Now that I’ve written two posts comparing party politics in Israel with those in South Africa, I should clue everyone in that I know there are big differences between the two countries. Beyond the fact that whites (unlike Jews in Israel) are everywhere a minority in South Africa, they also arrived in South Africa with no previous historical claim to the land. But at least the Afrikaners—and many of the English-speakers as well—have, like the Israelis, developed a culture that is very different from that of their country(ies) of origin. It was in South Africa that the Afrikaners and the mixed-race “coloreds” developed Afrikaans as a language distinct from Dutch, just as the Israelis developed modern Hebrew.
The Afrikaners really had no country to return to—not the Netherlands, Germany or Belgium—and so most of those few who have left South Africa have gone elsewhere. It would be equally difficult for most Israeli Jews to return to their countries of origin in either Europe or North Africa or the Middle East.
Most of the legitimate (i.e., non-antisemitic) critics of Israel who talk about apartheid are referring to Israeli rule and settlement of the West Bank, not to Israel within its pre-June ’67 borders. The West Bank is more comparable to Namibia, the former South West Africa (SWA), than it is to South Africa. SWA was a German colony that was conquered by South Africa in 1915, during World War I. It is thus somewhat akin to the Israeli conquest of the West Bank in 1967.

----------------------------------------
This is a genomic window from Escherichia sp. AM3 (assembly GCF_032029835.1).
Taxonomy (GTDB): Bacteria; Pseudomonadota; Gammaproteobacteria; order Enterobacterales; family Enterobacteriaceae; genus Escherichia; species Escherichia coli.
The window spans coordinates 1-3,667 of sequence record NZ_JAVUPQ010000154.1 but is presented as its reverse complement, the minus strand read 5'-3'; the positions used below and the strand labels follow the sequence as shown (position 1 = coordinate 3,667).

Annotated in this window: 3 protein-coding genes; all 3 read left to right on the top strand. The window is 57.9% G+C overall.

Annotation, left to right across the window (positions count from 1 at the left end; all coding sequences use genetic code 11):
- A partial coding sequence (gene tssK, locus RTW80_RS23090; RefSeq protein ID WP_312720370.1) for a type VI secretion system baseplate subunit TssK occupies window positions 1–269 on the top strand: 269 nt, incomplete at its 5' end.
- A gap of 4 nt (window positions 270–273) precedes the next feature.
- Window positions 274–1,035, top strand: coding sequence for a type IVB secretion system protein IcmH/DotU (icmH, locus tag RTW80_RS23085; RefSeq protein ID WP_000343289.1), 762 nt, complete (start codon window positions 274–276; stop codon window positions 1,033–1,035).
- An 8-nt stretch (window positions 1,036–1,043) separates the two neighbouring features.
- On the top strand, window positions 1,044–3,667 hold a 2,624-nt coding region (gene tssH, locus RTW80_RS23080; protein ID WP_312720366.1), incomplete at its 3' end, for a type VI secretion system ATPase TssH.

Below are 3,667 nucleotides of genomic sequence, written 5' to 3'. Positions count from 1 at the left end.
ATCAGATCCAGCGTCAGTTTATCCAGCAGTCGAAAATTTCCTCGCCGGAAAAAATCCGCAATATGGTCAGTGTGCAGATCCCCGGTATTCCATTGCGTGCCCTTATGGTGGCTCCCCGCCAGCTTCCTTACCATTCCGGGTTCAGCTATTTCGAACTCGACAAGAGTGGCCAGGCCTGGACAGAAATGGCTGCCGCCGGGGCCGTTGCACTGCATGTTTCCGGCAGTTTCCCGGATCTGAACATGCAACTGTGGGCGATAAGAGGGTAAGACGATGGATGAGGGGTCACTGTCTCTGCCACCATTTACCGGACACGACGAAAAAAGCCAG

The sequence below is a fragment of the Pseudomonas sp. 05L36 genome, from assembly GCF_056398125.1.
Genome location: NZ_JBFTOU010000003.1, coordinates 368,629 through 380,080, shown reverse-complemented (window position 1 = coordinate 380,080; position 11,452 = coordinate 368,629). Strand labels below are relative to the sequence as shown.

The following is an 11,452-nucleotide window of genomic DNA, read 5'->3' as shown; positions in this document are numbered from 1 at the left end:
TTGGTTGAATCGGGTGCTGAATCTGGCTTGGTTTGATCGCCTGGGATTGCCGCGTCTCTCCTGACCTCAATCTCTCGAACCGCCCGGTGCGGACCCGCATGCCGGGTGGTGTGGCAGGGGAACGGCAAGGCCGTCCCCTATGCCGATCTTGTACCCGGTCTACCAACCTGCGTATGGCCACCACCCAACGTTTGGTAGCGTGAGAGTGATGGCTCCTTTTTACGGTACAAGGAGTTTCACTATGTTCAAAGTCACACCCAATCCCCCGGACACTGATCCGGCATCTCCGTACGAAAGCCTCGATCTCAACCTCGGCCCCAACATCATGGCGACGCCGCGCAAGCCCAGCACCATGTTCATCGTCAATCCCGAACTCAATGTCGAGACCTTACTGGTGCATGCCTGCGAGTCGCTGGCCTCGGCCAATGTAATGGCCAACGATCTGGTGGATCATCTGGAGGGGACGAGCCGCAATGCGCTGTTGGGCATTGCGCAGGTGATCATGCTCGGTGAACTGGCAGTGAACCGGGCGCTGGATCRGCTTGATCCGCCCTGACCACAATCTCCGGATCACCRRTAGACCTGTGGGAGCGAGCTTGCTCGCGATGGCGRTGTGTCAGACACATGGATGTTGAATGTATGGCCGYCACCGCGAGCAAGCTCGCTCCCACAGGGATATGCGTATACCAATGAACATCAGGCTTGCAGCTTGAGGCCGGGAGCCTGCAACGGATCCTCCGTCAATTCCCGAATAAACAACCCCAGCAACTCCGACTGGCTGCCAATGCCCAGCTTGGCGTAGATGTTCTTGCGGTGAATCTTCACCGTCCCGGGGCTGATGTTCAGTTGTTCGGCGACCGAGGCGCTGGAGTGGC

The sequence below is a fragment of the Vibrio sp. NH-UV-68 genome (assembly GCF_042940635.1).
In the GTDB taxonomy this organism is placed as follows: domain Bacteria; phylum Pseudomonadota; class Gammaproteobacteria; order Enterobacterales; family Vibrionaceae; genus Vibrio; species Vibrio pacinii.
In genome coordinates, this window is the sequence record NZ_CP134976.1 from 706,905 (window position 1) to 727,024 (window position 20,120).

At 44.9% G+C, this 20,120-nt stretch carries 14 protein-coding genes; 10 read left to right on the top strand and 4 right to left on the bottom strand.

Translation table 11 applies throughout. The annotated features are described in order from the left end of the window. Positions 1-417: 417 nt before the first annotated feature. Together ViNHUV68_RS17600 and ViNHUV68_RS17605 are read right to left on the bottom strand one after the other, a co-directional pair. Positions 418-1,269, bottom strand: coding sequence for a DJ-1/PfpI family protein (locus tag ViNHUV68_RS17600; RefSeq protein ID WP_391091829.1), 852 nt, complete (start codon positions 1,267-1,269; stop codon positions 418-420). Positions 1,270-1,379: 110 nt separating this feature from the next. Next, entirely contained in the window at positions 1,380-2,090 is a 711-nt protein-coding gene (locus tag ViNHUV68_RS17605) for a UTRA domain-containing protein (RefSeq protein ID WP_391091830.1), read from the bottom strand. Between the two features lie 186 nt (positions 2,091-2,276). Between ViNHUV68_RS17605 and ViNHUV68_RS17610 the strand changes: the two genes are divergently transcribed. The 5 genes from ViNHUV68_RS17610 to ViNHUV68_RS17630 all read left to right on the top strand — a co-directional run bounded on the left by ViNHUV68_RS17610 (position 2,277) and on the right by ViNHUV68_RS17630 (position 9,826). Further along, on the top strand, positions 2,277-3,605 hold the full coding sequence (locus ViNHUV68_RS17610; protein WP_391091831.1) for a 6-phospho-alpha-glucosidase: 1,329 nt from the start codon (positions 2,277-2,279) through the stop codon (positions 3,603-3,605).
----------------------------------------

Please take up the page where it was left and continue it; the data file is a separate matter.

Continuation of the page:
In the late 1960s the International Court of Justice and the UN revoked South Africa’s mandate over SWA because South Africa had applied apartheid to the territory, even though under the terms of the class C mandate it was entitled to administer the territory as if it were part of its own territory. For the next two decades the rest of Africa and the Third World demanded an end to the South African occupation of Namibia.
In 1981 the Reagan administration initiated the policy of “constructive engagement” toward South Africa. What this meant in practice was putting an end to the occupation of Namibia by taking account of South African security needs, and only secondarily dealing with the internal politics of South Africa. This is much like the Western approach toward Israel and the Palestinian territories. Assistant Secretary of State for African Affairs Chester Croker took the lead in negotiating a timetable for Cuban withdrawal from Angola in parallel with a South African withdrawal from Namibia. It took him until December 1988 to negotiate the double withdrawal. The timing was mainly influenced by the fighting on the ground in Angola between the Cubans and the South Africans. An illusory “victory” by Cuba in the battle of Cuito Cuinavale, in the summer of 1988, allowed Fidel Castro to withdraw his forces without losing face. During this time, the sanctions campaign against South Africa broke out.